Use Fusion Early Learning At Home

About Fusion Early Learning


Fusion Early Learning is an innovative approach to early education. It incorporates subject matter not typically taught during the preschool years and presents it in a manner that is engaging and intriguing to both the student and the teacher. With our curriculum we offer business solutions, consulting, teacher training and  technology integration for center based preschools. Fusion Early Learning is also now available for use at home!

Just to clarify...

You will be teaching, not putting your child in front of the computer!

Be your child's first teacher

Fusion Early Learning turns parents into teachers and children into students. When learning takes place together, amazing things will happen!

Why Fusion Early Learning?

Fusion Early Learning will solidify your role as an active participant in you child's education. You will also gain a teacher's perspective which you will find to be a valuable  tool as you guide your children through their educational careers. Fusion Early Learning has proven its success in the classroom for many years. It is simply the most effective, fun and affordable way to prepare your children for kindergarten and first grade.

What a week looks like

Our Home Preschool Program divides subjects into separate educational experiences.

Blue Lessons:   Reading, Writing, Listening, Speaking

Green Lessons:   Math, Science, Social Science, History

Red Lessons:   Art, Theater, Music, Dance

Daily instruction is provided

Our Home Preschool Curriculum will walk you through teaching a few key learning goals through a weekly sub theme. Weekly sub themes provide the context for the lesson and create the teaching opportunities for the learning goals. Lesson planning guidelines lay out a simple map for what to teach as well as how to do it successfully.

Simple to prepare

Fusion Early Learning will show you how to quickly and simply set up your home classroom. The materials list will ensure that you are prepared and assessment tools are built in to every lesson to help you gauge the outcome.

Layers of learning

Throughout the year, the learning goals in the lesson plans will introduce your little ones to a majority of what they need to know by the end of kindergarten. This is just the tip of the iceberg...

Weekly sub themes

The weekly sub themes provide a whole new layer of learning which is what makes this curriculum so much fun and in turn, so successful. In a week you may introduce them to fractions, how to differentiate between capital and lower case letters, and the difference between primary and secondary colors...but as far as they know, you just took a journey through one of four eras in transportation exploring Henry Ford's assembly lines, reading about the pony express and  creating aerial photography!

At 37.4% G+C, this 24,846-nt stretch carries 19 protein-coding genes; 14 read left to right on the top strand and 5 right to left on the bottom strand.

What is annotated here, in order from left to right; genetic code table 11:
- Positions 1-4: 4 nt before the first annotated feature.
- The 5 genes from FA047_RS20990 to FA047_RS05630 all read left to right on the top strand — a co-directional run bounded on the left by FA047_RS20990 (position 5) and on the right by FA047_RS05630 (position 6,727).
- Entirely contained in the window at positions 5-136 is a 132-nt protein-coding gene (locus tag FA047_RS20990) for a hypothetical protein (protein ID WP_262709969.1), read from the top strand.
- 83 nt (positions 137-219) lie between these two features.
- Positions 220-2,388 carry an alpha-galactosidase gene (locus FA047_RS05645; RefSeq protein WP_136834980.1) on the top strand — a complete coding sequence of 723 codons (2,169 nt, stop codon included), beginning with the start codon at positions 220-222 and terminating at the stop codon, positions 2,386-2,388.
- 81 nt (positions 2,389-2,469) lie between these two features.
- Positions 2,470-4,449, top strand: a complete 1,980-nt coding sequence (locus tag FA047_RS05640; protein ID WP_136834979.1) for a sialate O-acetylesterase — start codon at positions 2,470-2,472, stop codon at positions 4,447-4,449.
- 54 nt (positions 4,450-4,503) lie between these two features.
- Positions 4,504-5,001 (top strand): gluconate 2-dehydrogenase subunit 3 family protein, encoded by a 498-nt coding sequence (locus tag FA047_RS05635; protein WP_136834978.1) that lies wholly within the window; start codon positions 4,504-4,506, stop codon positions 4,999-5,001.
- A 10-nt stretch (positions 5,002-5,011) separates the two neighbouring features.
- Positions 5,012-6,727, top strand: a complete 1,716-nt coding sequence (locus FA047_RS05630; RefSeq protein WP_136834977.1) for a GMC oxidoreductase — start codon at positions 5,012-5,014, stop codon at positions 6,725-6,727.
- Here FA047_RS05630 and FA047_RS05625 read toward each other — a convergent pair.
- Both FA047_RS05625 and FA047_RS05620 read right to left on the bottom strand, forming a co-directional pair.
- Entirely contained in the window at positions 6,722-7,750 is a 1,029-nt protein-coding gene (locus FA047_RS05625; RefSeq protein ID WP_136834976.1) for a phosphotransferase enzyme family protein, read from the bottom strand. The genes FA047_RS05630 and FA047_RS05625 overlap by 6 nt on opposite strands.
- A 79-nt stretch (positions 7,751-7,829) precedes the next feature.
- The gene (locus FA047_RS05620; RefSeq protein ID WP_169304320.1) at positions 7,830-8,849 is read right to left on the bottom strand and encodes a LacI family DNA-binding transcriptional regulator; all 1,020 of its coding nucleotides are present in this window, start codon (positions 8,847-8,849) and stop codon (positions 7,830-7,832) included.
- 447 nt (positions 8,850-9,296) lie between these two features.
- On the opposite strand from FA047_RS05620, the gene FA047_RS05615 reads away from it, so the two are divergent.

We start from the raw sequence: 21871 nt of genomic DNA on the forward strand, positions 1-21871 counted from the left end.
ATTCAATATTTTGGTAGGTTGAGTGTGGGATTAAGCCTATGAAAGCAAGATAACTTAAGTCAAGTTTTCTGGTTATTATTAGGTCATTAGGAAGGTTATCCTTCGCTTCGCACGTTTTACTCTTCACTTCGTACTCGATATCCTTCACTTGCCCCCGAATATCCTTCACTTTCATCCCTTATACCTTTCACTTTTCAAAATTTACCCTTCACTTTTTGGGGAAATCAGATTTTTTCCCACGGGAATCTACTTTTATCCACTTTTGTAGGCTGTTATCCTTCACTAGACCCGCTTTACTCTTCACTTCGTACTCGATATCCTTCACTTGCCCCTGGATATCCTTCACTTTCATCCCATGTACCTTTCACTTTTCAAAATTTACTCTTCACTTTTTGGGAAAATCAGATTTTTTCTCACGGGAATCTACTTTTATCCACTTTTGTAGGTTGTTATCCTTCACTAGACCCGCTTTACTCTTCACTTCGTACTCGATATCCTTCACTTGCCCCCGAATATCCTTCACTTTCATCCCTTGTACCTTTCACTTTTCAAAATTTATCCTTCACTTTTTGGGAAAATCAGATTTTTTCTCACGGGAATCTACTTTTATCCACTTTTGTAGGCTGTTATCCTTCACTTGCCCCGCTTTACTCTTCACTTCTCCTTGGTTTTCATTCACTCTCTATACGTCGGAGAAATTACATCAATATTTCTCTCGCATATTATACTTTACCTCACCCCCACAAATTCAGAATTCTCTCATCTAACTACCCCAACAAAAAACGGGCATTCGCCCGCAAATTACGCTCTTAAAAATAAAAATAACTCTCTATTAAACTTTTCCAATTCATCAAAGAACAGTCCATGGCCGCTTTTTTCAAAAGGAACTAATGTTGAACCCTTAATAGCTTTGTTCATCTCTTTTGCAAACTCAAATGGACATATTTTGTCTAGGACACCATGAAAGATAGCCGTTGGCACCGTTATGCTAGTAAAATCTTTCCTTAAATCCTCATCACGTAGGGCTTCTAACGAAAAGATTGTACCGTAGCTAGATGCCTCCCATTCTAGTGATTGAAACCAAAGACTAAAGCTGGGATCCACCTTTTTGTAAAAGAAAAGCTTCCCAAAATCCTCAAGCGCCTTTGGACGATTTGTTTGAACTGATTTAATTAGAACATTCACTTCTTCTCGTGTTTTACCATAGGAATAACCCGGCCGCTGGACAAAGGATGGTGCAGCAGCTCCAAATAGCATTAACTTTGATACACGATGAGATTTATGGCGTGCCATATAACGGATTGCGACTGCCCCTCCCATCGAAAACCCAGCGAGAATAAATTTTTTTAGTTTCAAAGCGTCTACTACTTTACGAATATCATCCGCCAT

Plenty of Support

Fusion Early Learning incorporates multiple methods of support for users. The Resources section of the site is designed to transform you into your child's first teacher. It provides simple instructions for getting started, along with several levels of training for you to follow at your own pace. Additional support can be found on the Fusion Forum. The forum will connect you with experienced teachers from Fusion Schools as well as a community of parents like you who have decided to be their child's first teacher. Whether you need education, inspiration or motivation, it can all be found at!

Your week will begin with a brief introduction to the day's lesson through an interactive Circle Time.

During Circle Time you will welcome your child to "school" as well as go though a "circle time routine" designed for the subject being taught that day.

Mondays and Tuesdays are "Blue Lesson" days, meaning the focus of the lessons will be on reading, writing, listening and/or speaking. The lesson plan will take you through the beginning, middle and end of the lesson, ending the "school day" with a brief review of what was learned.

Wednesdays and Thursdays will follow a similar format and begin with an interactive Circle Time.

During Circle Time you will again welcome your child to "school" as well as go though a "circle time routine" designed for the subject being taught that day.

Wednesdays and Thursdays are "Green Lesson" days, meaning the focus of the lessons will be on history, math, science and social science. The lesson plan will take you through the beginning, middle and end of the lesson, ending the "school day" with a brief review of what was learned.

Fridays will again begin with an interactive Circle Time that introduces your child to the exciting lesson ahead.

During Circle Time you will again welcome your child to "school" as well as go though a "circle time routine" designed for the subject being taught that day.

Fridays are "Red Lesson" days, meaning the focus of the lessons will be on art, dance, music and theater. The lesson plan will take you through the beginning, middle and end of the lesson, ending the "school day" with a brief review of what was learned that day.